5G in transport and logistics: Opportunities for the future

Picture of car on a motorway with indicated 5G WLan symbol on the roof
Can one mobile phone standard alone influence an industry that is one of the most important in the world? Absolutely. In fact, 5G is perhaps the single most important technology that will determine the future viability of both transport and logistics.

In many places, the transport and logistics industry has reached a point where the focus on previous technologies and human actors is increasingly becoming a limiting factor instead of an important enabler of processes.

Picture of car on a motorway with indicated 5G WLan symbol on the roof
(stock.adobe.com ©APchanel)

A (very recent) example is the situation in Great Britain. At the time of writing, the decision had just been made to use the military to deal with the fuel shortage that was rampant in the UK. While the bigger reason for the situation is Brexit, ultimately it all boils down to the fact that Britain’s hauliers have lost too many drivers (as a result). There is simply a lack of manpower to get enough tankers from refineries and depots to service stations.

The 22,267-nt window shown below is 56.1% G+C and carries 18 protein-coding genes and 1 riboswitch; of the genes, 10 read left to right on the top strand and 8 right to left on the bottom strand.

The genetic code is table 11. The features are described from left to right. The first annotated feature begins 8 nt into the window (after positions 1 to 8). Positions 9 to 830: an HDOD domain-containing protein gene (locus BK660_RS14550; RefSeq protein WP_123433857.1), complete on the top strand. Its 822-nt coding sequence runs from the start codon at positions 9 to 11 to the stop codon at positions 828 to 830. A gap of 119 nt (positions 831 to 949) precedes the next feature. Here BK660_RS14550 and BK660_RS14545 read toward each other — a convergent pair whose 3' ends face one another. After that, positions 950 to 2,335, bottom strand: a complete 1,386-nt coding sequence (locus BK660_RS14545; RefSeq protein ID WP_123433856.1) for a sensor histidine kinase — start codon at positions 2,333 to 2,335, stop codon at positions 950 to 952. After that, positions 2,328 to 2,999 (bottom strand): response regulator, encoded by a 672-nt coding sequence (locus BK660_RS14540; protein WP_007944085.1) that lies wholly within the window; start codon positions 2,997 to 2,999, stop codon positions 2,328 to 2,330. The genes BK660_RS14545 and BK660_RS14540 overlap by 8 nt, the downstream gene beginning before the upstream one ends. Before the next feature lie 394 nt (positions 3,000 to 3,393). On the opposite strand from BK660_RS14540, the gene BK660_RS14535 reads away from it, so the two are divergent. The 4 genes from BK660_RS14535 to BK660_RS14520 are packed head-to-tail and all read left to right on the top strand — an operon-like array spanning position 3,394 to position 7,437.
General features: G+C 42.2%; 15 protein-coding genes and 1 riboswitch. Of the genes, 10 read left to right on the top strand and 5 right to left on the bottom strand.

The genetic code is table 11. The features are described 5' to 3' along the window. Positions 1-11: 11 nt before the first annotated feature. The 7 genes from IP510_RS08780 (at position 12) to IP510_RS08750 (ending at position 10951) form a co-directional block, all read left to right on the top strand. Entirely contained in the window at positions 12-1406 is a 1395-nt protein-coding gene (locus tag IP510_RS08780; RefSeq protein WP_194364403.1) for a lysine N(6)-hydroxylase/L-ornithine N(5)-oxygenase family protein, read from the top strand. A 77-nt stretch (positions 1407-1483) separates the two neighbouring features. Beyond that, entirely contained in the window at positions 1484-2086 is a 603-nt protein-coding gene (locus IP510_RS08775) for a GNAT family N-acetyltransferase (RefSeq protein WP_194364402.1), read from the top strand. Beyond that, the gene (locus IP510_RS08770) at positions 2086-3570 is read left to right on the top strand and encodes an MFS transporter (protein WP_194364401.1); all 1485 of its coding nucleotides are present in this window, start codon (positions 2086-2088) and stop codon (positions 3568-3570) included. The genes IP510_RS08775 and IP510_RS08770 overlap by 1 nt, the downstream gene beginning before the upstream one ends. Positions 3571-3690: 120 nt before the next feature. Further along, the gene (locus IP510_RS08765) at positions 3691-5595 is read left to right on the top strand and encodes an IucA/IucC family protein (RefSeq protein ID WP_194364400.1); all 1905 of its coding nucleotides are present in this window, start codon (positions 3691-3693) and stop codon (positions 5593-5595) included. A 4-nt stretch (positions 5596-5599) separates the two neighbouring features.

Yet the situation shows not only how elementary the dependence on fossil fuels still is, but also how much the functioning of entire countries depends on a smoothly running transport and logistics industry – and on human actors.

Given this, the expectations towards 5G technology in our industry are truly gigantic. Not so much to replace humans, but rather because it can support human workers as effectively as is technically possible now and in the medium term.

The basics of 5G

5G is a fifth-generation mobile communications standard. However, it must be explained at this point that despite the name, a focus on mobile telephony and similar connectivity falls far short.

Unlike its predecessors, 5G was specifically designed to enable much greater and much broader connectivity. In other words, smartphones and similar devices will be just one player among many in 5G.